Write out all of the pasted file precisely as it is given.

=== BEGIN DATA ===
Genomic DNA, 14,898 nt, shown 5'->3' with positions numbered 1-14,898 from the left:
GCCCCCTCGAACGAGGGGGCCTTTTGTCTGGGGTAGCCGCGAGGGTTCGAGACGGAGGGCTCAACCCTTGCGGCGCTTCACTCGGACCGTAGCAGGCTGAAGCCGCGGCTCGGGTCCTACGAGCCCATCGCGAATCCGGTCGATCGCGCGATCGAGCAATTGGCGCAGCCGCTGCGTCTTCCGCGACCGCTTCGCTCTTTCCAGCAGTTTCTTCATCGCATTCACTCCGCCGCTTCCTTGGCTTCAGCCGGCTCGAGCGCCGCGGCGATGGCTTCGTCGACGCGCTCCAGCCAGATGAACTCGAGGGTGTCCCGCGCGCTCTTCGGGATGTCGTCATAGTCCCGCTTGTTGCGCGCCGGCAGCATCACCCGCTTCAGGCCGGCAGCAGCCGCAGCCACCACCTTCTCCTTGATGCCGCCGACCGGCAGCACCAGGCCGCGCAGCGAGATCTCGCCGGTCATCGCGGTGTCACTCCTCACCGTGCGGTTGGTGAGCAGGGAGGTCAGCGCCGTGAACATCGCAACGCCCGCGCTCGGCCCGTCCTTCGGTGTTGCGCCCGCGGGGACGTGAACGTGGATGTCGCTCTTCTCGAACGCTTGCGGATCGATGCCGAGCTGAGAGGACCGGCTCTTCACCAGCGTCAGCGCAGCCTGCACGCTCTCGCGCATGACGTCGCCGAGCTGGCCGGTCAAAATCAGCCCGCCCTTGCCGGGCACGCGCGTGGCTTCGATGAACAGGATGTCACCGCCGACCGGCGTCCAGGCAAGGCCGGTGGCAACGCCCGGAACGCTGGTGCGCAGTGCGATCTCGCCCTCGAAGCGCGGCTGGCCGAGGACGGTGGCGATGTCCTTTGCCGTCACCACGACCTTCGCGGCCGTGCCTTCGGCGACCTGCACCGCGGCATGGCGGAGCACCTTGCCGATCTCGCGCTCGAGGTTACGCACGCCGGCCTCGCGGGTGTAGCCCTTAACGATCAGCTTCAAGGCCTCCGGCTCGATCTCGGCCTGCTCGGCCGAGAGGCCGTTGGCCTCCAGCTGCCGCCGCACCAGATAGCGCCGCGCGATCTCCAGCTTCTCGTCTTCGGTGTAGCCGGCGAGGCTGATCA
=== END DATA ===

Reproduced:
Genomic DNA, 14,898 nt, shown 5'->3' with positions numbered 1-14,898 from the left:
GCCCCCTCGAACGAGGGGGCCTTTTGTCTGGGGTAGCCGCGAGGGTTCGAGACGGAGGGCTCAACCCTTGCGGCGCTTCACTCGGACCGTAGCAGGCTGAAGCCGCGGCTCGGGTCCTACGAGCCCATCGCGAATCCGGTCGATCGCGCGATCGAGCAATTGGCGCAGCCGCTGCGTCTTCCGCGACCGCTTCGCTCTTTCCAGCAGTTTCTTCATCGCATTCACTCCGCCGCTTCCTTGGCTTCAGCCGGCTCGAGCGCCGCGGCGATGGCTTCGTCGACGCGCTCCAGCCAGATGAACTCGAGGGTGTCCCGCGCGCTCTTCGGGATGTCGTCATAGTCCCGCTTGTTGCGCGCCGGCAGCATCACCCGCTTCAGGCCGGCAGCAGCCGCAGCCACCACCTTCTCCTTGATGCCGCCGACCGGCAGCACCAGGCCGCGCAGCGAGATCTCGCCGGTCATCGCGGTGTCACTCCTCACCGTGCGGTTGGTGAGCAGGGAGGTCAGCGCCGTGAACATCGCAACGCCCGCGCTCGGCCCGTCCTTCGGTGTTGCGCCCGCGGGGACGTGAACGTGGATGTCGCTCTTCTCGAACGCTTGCGGATCGATGCCGAGCTGAGAGGACCGGCTCTTCACCAGCGTCAGCGCAGCCTGCACGCTCTCGCGCATGACGTCGCCGAGCTGGCCGGTCAAAATCAGCCCGCCCTTGCCGGGCACGCGCGTGGCTTCGATGAACAGGATGTCACCGCCGACCGGCGTCCAGGCAAGGCCGGTGGCAACGCCCGGAACGCTGGTGCGCAGTGCGATCTCGCCCTCGAAGCGCGGCTGGCCGAGGACGGTGGCGATGTCCTTTGCCGTCACCACGACCTTCGCGGCCGTGCCTTCGGCGACCTGCACCGCGGCATGGCGGAGCACCTTGCCGATCTCGCGCTCGAGGTTACGCACGCCGGCCTCGCGGGTGTAGCCCTTAACGATCAGCTTCAAGGCCTCCGGCTCGATCTCGGCCTGCTCGGCCGAGAGGCCGTTGGCCTCCAGCTGCCGCCGCACCAGATAGCGCCGCGCGATCTCCAGCTTCTCGTCTTCGGTGTAGCCGGCGAGGCTGATCA